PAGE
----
Last month, the City of Lawrence and the Commonwealth of Massachusetts recognized the heroism of World War II veteran and former Lawrence native, Thomas A. Sullivan of the Army’s 338th infantry regiment in 85 Custer Division.
Sullivan was drafted on October 29, 1943, went into training on November 19, 1943, and was shipped to Italy where he arrived on May 4, 1944.
At the corner of South Union and Cambridge Streets in Lawrence, the city unveiled a sign bearing Sullivan’s name designating it as Sullivan Corner.
Massachusetts Secretary of Veterans Services, Francisco Urena (who was once the Veterans Services Officer for Lawrence under then, Mayor Michael Sullivan), attended and spoke to more than two dozen veterans and members of the Sullivan family as did Jamie Melendez, the city’s Veteran’s Services Officer.
“This is so important to honor the services of someone like Thomas Sullivan,” Urena told The Valley Patriot after the ceremony. “Especially here on the corner of South Union and Cambridge Street. His family has made such a significant contribution to this city with a business, T.A. Sullivan Insurance, and two of his sons, Kevin and Michael, being former mayors of the city, and such an amazing family.” Urena said.
Former Lawrence Mayor Kevin Sullivan, who was elected the city’s mayor in 1985, said that he was honored his father’s name now stands on South Union Street.
“I hope that people will walk by and see this sign for generations to come and go home and google the name and read about his service. This is wonderful.”
His father, Thomas Sullivan, landed in Italy at 22 years old and fought what was later called the forgotten war because most of the focus in the European Theater was on the invasion of Normandy at D-Day.
“If you think about it, there was really two wars going on, the war against Japan and the one in Europe,” former Mayor Kevin Sullivan said.
“Churchill, who had been fighting the war since the mid 1930’s, was begging Roosevelt to focus on Europe and win that war first and then focus on the Japanese. Think of 1941, Japan just bombed us so, of course the first inclination is bomb the Japanese with all we have. But, Churchill said you have to help us fight Europe and defeat Hitler. At the time, Churchill was worried that Hitler was going to go into Russia and take Moscow. If that had happened it would have been a whole different war. So, Churchill wanted to keep Hitler busy.”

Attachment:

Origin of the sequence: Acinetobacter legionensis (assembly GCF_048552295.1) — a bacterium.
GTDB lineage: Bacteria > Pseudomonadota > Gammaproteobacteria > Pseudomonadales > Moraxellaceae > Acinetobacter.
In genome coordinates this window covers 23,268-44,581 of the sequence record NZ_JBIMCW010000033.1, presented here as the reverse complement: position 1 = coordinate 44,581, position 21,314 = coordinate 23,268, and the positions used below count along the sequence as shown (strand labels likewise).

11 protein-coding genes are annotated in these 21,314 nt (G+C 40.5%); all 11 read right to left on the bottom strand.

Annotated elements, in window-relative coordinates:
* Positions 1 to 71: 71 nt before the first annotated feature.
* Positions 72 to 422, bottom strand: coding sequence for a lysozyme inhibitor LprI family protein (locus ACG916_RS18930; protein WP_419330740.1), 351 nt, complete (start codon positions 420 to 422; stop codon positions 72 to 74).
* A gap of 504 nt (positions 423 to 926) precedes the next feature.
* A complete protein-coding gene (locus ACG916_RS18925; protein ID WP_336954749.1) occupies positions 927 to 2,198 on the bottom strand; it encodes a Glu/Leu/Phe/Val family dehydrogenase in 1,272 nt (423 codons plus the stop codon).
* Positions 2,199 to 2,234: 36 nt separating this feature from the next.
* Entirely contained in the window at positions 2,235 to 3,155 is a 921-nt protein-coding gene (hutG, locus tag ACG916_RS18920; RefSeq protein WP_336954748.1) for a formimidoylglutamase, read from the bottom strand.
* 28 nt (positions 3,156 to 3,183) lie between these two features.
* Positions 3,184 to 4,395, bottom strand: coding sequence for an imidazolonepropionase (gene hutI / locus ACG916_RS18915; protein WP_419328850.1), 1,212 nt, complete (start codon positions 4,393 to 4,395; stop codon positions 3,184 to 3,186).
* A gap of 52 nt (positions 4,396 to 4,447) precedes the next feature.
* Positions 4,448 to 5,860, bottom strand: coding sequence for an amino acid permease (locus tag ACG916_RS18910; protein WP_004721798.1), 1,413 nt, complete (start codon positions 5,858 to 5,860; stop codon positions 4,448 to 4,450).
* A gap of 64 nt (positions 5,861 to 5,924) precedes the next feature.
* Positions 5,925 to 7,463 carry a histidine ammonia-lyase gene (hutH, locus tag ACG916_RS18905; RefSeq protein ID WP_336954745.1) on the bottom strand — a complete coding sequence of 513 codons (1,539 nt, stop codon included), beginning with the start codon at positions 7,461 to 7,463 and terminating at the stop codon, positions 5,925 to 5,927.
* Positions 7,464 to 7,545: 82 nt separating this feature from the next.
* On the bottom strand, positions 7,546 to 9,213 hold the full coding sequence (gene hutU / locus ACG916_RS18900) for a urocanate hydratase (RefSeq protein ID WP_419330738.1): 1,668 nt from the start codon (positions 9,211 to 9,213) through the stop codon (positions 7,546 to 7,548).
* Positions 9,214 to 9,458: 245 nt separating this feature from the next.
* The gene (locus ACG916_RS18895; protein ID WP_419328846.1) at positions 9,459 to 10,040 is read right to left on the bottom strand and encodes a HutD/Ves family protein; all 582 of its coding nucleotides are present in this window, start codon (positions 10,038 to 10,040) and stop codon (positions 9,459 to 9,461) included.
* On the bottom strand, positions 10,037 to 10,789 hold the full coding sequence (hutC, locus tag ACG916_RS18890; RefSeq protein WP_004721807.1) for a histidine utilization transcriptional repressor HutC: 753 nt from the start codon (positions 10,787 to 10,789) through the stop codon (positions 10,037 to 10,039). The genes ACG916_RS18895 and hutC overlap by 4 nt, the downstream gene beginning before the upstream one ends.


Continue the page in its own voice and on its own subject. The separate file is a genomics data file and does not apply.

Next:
“In 1943, the allies invaded Italy with the hopes of liberating Italy from Mussolini and Hitler.”
Sullivan said that since his father never talked about the war after coming home, he had to research the Custer Division to find out about the battles his father fought in.
“So, in May of 1944, they sent a bunch of new troops to help with liberation of Italy and when my father got there, they were almost 12 months into the war in Italy. In the Italian theater were the Apennines Mountains; some of them are more than 9,000 feet high.
The Germans were embedded high up in the mountains and it was up to the allies to climb the mountains and defeat or push back Germans. From 1944 to May of 1945 my father saw vicious and brutal battles almost every single day.”
“A month after my father arrived in Italy, the allies invaded Normandy. So, they moved divisions out of Italy to fight the D-Day invasion. That’s why the Italian Theater is known as ‘the forgotten war.’ All eyes were on the D-Day invasion. But, some of those battles in Italy were just as, if not more ferocious as the battles going on in France and then Germany.”
“The Germans were in the northern part of Italy, the Balkans were right next door and they have a lot of oil and natural resource that Hitler took over. Churchill felt that if the allies could seize Italy, they could march into the Balkans and from there, they could do an air invasion over Germany.”
“Hitler felt that Italy was a stronghold for Nazis, they didn’t want to give it up. He ordered his men not to give up an inch of soil to the allies. He ordered them to fight to the death. It just shows how brutal these battles were. It was actually Churchill who was the real architect of how they would wage that war in Italy. At the time, Eisenhower was focused on Normandy and invasion of France.
Sullivan says that his father was wounded near Rome when a grenade hit him in September of 1945.
“He lost most of his hearing and had shrapnel wounds, so he was hospitalized for weeks. But, back then they didn’t send you home when you got hurt, they patched you up and sent you back into battle. So, he ended up staying in Italy until the liberation of the country in May of 1945.”
Private First Class, Thomas A. Sullivan, US Army came home in January of 1946.
He received the Purple Heart, the Good Conduct Medal, the Victory Medal. Sullivan fought at Po Valley and later fought at Rome-arno where he was wounded by a grenade.